Plus, though we know and love Donovan personally, we know and love his teams, too — because we watch them, contrary to popular opinion. Those of us who have followed Florida basketball for more than a few years know how well he has built was used to be practically nothing, and how he has gotten so much out of virtually every player and team; these things make us sure that there's no one else we would rather have as our coach.

No. 1 feels right to us because of who we are, and because it's long-overdue flattery for a guy who demurs as much as he can. But I also feel calling Donovan the best college basketball coach in America is right — not just because of who he is, but because of what he's done.


Alas, though, ESPN seems determined to #KeepSleeping on facts about Florida. In the Brennan piece, Will Yeguete's last name is misspelled...

...and in the Insider piece, it's Florida assistant Mark Daigneault — one of the best-kept secrets in college basketball — whose name is spelled wrong, with "Dagneault" getting used instead.

These are little things, to be sure. But I notice them because they seem to happen a lot.


It's always hilarious when people get genuinely aggrieved by rankings like these, and especially so when fans of the blue-blood programs in college basketball take up to defend their coaches.

There's this tumbleweedy thread on /r/CollegeBasketball, in which someone really wants Jim Boeheim to get his props. There's our friend @rockchalktalk protesting way, way too much. There's this thoroughly hilarious thread on the Kentucky Rivals site's board, in which the original poster goes with "Donovon," someone else asserts a conspiracy ("Pissing BBN off gets hits."), and a third person snarks that "ESPN picked the Germans to win WW2" in the first six comments.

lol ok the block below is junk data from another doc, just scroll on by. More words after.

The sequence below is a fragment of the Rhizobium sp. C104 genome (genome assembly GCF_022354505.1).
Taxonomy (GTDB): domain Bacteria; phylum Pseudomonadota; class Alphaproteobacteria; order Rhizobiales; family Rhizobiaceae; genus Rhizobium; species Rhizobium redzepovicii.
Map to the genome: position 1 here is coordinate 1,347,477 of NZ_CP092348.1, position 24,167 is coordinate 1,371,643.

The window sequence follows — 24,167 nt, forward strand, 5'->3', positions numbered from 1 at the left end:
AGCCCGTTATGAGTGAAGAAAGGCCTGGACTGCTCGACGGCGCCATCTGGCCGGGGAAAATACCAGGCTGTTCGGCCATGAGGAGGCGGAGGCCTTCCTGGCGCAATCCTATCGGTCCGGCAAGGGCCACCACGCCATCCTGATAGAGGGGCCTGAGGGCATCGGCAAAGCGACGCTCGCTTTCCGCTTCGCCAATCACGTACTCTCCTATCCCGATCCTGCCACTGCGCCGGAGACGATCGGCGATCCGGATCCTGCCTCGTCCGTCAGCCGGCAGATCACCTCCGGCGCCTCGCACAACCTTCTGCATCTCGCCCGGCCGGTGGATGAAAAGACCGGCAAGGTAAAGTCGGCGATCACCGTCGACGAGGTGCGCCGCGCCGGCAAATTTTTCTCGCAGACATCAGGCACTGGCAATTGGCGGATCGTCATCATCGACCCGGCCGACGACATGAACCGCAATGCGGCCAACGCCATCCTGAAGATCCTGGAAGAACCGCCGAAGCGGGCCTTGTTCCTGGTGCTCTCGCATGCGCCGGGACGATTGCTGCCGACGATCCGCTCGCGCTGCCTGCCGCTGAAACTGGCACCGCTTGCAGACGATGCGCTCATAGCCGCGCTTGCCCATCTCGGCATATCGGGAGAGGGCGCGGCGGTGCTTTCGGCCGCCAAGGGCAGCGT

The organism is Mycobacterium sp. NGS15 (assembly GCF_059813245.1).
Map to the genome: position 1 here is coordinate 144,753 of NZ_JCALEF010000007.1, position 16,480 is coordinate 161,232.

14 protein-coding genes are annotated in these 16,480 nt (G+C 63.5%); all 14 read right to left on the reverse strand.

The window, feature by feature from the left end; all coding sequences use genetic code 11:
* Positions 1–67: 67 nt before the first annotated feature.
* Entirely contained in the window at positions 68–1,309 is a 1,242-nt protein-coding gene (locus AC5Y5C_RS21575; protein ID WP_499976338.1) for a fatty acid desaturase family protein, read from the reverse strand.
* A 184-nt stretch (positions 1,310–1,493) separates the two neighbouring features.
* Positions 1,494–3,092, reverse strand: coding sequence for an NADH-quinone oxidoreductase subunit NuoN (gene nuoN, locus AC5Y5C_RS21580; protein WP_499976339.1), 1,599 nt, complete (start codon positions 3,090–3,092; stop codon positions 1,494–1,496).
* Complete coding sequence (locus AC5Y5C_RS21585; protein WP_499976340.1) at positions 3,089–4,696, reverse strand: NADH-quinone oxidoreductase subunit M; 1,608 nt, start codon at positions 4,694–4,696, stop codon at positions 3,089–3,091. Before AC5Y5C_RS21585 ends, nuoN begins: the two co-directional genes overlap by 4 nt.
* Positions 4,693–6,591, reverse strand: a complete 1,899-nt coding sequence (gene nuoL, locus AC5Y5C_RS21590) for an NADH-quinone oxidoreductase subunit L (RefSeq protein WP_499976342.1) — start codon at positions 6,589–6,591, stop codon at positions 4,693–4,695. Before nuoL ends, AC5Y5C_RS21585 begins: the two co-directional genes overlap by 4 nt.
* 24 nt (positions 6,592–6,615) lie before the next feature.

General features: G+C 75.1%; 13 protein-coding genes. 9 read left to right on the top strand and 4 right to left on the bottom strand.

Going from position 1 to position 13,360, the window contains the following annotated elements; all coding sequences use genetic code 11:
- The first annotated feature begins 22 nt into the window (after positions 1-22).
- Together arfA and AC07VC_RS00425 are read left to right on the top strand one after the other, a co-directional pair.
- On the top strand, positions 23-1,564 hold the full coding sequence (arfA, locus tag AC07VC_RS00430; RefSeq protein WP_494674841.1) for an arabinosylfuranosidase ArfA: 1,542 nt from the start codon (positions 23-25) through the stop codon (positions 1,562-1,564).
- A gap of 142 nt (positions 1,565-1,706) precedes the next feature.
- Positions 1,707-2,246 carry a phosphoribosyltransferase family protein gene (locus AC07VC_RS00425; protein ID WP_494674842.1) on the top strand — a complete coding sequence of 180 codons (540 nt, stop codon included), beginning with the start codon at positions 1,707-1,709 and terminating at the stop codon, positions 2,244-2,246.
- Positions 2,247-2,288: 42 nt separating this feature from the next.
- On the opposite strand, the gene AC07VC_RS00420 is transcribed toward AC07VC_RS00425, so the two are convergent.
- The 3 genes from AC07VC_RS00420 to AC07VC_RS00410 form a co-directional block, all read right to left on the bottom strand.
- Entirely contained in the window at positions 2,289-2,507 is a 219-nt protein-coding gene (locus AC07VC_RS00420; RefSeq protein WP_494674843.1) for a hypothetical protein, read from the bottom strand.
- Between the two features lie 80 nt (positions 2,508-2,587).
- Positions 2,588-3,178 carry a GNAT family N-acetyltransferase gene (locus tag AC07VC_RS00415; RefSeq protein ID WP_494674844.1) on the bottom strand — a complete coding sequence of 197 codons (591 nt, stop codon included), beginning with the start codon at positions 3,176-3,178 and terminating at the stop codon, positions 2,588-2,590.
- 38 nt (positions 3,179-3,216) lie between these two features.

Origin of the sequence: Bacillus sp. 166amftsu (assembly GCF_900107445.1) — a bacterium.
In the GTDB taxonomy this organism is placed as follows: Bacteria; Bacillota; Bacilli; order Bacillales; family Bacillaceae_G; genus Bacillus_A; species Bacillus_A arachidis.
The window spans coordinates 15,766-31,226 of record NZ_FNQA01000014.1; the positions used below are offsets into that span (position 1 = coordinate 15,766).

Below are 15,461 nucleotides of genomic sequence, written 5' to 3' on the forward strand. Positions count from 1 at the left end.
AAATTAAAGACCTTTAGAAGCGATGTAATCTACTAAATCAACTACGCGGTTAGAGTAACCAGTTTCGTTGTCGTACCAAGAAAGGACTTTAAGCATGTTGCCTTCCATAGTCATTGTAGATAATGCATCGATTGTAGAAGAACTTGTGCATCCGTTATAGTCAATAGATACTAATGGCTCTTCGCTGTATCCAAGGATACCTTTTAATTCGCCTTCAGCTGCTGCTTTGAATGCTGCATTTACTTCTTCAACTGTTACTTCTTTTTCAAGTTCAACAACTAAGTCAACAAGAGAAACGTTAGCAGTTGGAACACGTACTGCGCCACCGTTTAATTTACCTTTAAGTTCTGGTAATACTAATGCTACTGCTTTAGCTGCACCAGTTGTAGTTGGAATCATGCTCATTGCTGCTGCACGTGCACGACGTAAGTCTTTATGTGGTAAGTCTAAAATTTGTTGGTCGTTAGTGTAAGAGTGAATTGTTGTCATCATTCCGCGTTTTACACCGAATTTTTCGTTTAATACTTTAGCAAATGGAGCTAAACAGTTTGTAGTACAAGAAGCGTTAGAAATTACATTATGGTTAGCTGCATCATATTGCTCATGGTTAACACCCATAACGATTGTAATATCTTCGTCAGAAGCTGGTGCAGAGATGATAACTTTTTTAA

And, to be fair, I think all of the top six guys mentioned — Donovan, Calipari, Krzyzewski, Izzo, and Bill Self — could be defended as "college basketball's best coach" by decent arguments. But ESPN — and every other outlet that angles for clicks with a list like this — knows that people will be upset and react to the list no matter how the list is put together. Florida fans would've been upset to see Cal at No. 1; Kentucky fans won't believe that Cal is anything less than No. 1; Duke fans have a bone to pick with their coach being behind two guys with fewer titles combined; Louisville fans can whine about Cal, about Donovan's winless record against Pitino, and about twice-crowned Slick Rick slotting in behind Izzo; certain Kansas fans would've been upset with pretty much anything.

It is easier and usually more right to assume that lists about sports on the Internet, even ones from ESPN, are honest products from honest writers than to dream up conspiracy theories. And it is (almost) always a better look to respond to things on the Internet that can aggrieve with silence than frustration.


Someone should probably tell Pat Dooley that "thot" no longer works quite as well as shorthand for "thought" as it once did.